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Medication

Shachi says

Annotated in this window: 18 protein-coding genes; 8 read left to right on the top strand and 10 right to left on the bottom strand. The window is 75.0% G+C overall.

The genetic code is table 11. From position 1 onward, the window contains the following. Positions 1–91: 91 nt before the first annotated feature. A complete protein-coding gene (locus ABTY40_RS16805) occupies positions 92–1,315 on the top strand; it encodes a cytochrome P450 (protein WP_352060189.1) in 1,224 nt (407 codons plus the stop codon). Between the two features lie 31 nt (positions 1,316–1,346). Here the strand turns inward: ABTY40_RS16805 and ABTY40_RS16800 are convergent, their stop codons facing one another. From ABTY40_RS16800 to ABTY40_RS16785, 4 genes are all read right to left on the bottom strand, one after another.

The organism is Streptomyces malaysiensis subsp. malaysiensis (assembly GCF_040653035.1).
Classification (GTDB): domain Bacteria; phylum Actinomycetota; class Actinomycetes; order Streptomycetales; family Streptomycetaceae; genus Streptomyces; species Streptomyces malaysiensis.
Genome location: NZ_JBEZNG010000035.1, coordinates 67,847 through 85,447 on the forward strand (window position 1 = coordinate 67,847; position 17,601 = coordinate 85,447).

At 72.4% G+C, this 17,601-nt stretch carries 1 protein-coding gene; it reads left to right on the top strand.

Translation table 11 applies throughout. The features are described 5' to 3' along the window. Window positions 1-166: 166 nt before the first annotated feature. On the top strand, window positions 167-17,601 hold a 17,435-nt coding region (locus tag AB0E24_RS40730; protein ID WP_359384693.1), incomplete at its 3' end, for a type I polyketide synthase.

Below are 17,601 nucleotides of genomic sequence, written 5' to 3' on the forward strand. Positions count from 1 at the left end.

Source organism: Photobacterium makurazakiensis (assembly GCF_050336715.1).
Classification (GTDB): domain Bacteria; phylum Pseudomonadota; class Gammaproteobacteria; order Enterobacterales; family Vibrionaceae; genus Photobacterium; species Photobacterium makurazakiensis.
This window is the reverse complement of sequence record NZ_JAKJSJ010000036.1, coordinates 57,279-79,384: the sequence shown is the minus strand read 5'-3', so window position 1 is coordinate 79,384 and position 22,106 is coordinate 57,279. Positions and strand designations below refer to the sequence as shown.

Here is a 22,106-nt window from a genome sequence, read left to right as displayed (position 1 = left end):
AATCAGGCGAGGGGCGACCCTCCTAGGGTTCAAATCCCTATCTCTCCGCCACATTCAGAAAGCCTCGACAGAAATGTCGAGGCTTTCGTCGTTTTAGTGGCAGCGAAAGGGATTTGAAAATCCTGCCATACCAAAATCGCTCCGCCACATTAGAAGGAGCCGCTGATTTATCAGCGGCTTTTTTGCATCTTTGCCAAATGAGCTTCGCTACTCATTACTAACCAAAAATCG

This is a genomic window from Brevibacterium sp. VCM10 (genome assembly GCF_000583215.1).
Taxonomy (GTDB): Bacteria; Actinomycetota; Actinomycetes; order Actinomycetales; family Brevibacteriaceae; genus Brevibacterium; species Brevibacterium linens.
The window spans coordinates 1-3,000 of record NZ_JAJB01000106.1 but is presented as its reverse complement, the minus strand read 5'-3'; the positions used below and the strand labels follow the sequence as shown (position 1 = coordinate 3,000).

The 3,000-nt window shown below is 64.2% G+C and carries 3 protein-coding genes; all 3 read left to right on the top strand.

It's easy to find out whether mental stress affects your glucose control. Before checking your glucose levels, write down a number rating your mental stress level on a scale of 1 to 10. Then write down your glucose level next to it. After a week or two, look for a pattern. Drawing a graph may help you see trends better. Do high-stress levels often occur with high glucose levels and low-stress levels with low glucose levels? If so, stress may affect your glucose control. Here are some ways we can reduce reducing mental stresses: 1) Making Changes You may be able to get rid of some stresses of life. If you get stressed by traffic, see if you can find a new route to work or leave home early enough to miss the traffic jams. If your job drives you crazy, see if there the troublesome aspects can be handled by somebody else. If you are at odds with a friend or relative, you can make the first move to patch things up. For such problems, stress may be a sign that something needs to change. 2) Relaxation For some people with diabetes, controlling stress with relaxation therapy seems to help, though it is more likely to help people with type 2 diabetes than people with type 1 diabetes. This difference makes sense. Stress blocks the body from releasing insulin in people with type 2 diabetes, so cutting stress may be more helpful for these people. People with type 1 diabetes don't make insulin, so stress reduction doesn't have this effect. Some people with type 2 diabetes may also be more sensitive to some of the stress hormones. Relaxing can help by blunting this sensitivity. Here are some ways you can help yourself relax: Breathing exercises Sit or lie down and uncross your legs and arms. Take in a deep breath. Then push out as much air as you can. Breathe in and out again, this time relaxing your muscles on purpose while breathing out. Keep breathing and relaxing for 5 to 20 minutes at a time. Do the breathing exercises at least once a day. Exercise: Another way to relax your body is by moving it through a wide range of motion. Three ways to loosen up through movement are circling, stretching, and shaking parts of your body. To make this exercise more fun, move with the music. Replace bad thoughts with good ones: Each time you notice a bad thought, purposefully think of something that makes you happy or proud. Or memorize a poem, prayer, or quote and use it to replace a bad thought. Whatever method you choose to relax, practice it. Just as it takes weeks or months of practice to learn a new sport, it takes practice to learn relaxation.